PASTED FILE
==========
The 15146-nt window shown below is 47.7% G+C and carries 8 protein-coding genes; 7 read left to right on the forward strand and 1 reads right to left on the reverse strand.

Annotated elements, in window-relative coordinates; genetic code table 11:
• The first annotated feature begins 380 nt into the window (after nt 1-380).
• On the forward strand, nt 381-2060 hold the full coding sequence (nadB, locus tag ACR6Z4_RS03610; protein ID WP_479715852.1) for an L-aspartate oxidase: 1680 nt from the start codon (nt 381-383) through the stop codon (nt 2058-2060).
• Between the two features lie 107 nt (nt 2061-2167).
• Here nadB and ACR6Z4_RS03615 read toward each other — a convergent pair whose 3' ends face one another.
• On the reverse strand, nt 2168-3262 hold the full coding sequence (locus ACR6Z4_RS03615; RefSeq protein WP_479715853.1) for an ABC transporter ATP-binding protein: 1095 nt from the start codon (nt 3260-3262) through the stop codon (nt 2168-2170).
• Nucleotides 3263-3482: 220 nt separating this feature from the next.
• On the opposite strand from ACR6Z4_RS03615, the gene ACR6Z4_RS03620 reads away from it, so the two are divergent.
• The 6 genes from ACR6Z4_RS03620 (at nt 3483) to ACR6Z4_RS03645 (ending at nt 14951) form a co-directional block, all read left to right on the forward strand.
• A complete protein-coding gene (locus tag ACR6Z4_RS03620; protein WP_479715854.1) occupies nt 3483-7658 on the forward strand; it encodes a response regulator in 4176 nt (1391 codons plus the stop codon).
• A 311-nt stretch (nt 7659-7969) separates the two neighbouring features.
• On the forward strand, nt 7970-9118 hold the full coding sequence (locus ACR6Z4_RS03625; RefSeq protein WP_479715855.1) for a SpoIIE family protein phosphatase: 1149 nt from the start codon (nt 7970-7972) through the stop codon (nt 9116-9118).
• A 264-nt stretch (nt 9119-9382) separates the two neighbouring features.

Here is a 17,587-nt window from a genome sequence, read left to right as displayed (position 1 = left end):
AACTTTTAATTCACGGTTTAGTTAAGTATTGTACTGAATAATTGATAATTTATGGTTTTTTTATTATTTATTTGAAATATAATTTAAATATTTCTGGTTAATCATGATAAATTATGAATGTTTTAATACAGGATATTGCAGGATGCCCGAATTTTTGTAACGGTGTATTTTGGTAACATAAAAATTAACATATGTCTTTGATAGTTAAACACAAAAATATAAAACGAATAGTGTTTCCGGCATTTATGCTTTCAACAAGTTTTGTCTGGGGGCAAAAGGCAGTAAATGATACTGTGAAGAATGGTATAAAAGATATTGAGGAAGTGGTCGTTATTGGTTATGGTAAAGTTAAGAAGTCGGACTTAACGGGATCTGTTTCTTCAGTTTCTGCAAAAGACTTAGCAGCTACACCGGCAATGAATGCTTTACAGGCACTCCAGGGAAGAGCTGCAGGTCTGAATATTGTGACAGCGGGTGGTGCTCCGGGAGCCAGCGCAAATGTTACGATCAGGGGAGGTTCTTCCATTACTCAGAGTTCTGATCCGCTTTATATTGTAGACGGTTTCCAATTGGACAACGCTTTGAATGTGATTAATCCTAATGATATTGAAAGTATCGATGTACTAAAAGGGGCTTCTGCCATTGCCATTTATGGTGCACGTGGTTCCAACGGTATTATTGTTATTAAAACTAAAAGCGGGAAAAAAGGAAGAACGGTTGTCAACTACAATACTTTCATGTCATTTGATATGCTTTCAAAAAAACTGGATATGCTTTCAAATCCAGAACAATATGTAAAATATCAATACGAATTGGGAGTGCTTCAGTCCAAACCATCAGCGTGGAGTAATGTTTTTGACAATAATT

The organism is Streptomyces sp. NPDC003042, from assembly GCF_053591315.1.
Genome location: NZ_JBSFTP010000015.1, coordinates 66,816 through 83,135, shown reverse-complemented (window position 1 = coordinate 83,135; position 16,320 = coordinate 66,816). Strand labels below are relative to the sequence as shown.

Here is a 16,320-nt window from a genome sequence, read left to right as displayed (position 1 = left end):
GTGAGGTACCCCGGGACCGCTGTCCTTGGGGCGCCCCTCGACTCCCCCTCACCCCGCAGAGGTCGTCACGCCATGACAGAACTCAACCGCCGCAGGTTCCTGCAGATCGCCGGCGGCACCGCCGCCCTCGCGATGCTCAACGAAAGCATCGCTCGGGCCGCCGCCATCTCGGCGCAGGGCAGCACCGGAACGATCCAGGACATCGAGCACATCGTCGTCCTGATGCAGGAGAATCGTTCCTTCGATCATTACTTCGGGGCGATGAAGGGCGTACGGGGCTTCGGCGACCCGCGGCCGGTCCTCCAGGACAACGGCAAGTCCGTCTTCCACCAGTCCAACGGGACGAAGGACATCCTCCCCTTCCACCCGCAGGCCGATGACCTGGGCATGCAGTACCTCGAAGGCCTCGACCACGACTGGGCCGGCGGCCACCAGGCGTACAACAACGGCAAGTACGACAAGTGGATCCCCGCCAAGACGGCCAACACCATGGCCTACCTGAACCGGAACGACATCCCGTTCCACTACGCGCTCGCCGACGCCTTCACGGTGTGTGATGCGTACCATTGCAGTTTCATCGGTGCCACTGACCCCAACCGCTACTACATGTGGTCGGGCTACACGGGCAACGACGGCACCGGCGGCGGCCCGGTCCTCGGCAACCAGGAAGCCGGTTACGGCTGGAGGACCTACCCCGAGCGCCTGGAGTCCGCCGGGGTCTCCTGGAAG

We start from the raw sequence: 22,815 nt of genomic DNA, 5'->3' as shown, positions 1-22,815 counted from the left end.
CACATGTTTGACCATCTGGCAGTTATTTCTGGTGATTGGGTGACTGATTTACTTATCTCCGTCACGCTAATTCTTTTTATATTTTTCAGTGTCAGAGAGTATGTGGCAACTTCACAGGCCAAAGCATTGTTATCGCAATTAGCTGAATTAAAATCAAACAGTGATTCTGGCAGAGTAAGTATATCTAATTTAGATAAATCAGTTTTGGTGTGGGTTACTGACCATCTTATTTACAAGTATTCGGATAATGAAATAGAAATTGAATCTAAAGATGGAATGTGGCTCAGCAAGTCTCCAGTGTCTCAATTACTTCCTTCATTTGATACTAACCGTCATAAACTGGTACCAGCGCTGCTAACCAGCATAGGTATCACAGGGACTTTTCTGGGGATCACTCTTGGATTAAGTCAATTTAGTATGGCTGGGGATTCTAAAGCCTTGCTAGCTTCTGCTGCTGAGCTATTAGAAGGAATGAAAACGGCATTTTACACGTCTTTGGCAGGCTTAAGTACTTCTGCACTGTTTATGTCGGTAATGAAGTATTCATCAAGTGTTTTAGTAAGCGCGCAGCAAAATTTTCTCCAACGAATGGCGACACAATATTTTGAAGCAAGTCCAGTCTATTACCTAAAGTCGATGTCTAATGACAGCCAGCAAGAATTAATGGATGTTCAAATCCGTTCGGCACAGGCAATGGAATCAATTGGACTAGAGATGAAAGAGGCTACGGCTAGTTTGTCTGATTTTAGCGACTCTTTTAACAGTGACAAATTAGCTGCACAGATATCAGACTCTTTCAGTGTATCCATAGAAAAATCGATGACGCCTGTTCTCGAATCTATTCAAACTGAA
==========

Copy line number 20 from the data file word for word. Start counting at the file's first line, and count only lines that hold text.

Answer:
GTGAGGTACCCCGGGACCGCTGTCCTTGGGGCGCCCCTCGACTCCCCCTCACCCCGCAGAGGTCGTCACGCCATGACAGAACTCAACCGCCGCAGGTTCCTGCAGATCGCCGGCGGCACCGCCGCCCTCGCGATGCTCAACGAAAGCATCGCTCGGGCCGCCGCCATCTCGGCGCAGGGCAGCACCGGAACGATCCAGGACATCGAGCACATCGTCGTCCTGATGCAGGAGAATCGTTCCTTCGATCATTACTTCGGGGCGATGAAGGGCGTACGGGGCTTCGGCGACCCGCGGCCGGTCCTCCAGGACAACGGCAAGTCCGTCTTCCACCAGTCCAACGGGACGAAGGACATCCTCCCCTTCCACCCGCAGGCCGATGACCTGGGCATGCAGTACCTCGAAGGCCTCGACCACGACTGGGCCGGCGGCCACCAGGCGTACAACAACGGCAAGTACGACAAGTGGATCCCCGCCAAGACGGCCAACACCATGGCCTACCTGAACCGGAACGACATCCCGTTCCACTACGCGCTCGCCGACGCCTTCACGGTGTGTGATGCGTACCATTGCAGTTTCATCGGTGCCACTGACCCCAACCGCTACTACATGTGGTCGGGCTACACGGGCAACGACGGCACCGGCGGCGGCCCGGTCCTCGGCAACCAGGAAGCCGGTTACGGCTGGAGGACCTACCCCGAGCGCCTGGAGTCCGCCGGGGTCTCCTGGAAG